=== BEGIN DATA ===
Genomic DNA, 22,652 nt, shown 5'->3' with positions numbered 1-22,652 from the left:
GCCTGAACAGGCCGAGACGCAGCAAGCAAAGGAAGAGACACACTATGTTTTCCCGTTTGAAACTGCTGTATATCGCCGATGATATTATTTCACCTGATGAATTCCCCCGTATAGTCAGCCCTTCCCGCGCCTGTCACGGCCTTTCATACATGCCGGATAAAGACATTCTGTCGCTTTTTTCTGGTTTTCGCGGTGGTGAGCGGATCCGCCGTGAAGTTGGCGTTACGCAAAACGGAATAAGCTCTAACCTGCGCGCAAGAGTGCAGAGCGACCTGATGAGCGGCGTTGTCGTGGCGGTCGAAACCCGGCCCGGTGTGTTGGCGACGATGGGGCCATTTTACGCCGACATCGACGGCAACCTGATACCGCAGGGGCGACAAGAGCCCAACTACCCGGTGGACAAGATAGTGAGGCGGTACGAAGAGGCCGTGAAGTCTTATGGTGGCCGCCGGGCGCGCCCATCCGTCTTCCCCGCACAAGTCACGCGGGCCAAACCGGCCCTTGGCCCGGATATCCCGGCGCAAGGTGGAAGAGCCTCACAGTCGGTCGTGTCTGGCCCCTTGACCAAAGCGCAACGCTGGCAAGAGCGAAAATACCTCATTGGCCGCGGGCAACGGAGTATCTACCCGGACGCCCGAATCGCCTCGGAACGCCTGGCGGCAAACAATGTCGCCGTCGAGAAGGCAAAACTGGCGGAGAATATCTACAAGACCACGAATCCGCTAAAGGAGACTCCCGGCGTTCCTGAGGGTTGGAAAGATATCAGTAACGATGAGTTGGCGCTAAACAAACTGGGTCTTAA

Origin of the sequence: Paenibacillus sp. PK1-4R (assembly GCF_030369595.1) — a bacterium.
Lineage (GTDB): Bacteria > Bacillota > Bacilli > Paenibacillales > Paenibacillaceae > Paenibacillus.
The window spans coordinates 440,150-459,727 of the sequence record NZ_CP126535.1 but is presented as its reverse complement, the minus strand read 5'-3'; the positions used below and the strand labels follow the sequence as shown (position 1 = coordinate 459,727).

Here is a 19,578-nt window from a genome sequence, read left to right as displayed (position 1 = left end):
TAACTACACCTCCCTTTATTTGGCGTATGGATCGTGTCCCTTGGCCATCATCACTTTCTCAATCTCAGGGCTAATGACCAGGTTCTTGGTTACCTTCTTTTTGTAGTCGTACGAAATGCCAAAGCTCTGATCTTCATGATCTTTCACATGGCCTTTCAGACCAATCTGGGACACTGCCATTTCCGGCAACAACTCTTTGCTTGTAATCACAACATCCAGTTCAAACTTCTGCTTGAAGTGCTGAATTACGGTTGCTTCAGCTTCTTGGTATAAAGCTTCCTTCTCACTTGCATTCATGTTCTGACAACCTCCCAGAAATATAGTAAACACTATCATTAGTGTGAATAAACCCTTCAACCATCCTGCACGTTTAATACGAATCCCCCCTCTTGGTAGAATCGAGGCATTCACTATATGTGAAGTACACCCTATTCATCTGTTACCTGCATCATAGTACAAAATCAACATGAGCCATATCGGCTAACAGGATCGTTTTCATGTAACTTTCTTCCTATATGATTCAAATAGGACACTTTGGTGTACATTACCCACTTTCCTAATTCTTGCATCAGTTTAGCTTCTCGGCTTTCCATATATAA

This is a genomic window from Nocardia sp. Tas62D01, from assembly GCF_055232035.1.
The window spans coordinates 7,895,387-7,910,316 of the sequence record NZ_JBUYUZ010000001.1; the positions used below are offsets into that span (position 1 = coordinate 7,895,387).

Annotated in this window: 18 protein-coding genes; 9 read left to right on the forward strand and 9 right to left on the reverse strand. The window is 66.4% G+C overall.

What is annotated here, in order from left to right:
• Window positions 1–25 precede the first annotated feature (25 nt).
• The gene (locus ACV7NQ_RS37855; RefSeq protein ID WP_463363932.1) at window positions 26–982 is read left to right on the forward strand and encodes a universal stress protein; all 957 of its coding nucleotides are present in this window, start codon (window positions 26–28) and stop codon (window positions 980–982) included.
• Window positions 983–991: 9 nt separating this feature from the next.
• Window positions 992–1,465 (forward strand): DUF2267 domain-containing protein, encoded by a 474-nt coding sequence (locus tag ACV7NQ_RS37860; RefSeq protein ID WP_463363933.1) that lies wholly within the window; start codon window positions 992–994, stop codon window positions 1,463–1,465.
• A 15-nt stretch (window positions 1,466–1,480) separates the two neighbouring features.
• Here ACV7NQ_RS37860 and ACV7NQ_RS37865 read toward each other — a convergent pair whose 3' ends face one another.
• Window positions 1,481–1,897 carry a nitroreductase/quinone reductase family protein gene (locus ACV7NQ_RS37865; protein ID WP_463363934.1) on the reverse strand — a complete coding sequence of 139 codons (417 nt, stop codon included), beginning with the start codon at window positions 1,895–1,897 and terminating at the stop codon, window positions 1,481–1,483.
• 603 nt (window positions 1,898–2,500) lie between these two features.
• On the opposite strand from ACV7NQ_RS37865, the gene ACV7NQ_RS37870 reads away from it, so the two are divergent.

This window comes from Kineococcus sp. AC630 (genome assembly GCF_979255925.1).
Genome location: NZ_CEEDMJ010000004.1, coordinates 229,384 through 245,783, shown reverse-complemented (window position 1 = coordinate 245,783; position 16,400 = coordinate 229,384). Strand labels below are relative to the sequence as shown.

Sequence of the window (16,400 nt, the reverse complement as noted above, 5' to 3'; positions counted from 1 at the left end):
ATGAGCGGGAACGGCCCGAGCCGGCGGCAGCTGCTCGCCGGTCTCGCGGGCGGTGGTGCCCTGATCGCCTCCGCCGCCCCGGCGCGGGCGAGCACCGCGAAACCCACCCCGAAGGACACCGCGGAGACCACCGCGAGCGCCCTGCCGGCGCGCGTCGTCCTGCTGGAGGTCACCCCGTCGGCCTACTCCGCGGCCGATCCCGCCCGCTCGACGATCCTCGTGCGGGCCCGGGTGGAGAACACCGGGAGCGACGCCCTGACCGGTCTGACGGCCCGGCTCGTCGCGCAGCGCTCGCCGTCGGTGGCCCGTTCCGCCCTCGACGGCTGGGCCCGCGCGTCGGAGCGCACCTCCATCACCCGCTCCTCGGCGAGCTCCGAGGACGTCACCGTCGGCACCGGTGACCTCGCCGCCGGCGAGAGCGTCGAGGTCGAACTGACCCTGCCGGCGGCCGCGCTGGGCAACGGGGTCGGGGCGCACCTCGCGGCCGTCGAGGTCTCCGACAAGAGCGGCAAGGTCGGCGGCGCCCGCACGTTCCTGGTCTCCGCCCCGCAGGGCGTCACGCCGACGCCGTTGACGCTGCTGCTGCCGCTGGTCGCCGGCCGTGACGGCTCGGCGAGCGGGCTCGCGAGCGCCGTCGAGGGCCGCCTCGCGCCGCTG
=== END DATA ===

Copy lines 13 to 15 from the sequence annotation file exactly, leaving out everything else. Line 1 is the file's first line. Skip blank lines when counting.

• The gene (locus ACV7NQ_RS37855; RefSeq protein ID WP_463363932.1) at window positions 26–982 is read left to right on the forward strand and encodes a universal stress protein; all 957 of its coding nucleotides are present in this window, start codon (window positions 26–28) and stop codon (window positions 980–982) included.
• Window positions 983–991: 9 nt separating this feature from the next.
• Window positions 992–1,465 (forward strand): DUF2267 domain-containing protein, encoded by a 474-nt coding sequence (locus tag ACV7NQ_RS37860; RefSeq protein ID WP_463363933.1) that lies wholly within the window; start codon window positions 992–994, stop codon window positions 1,463–1,465.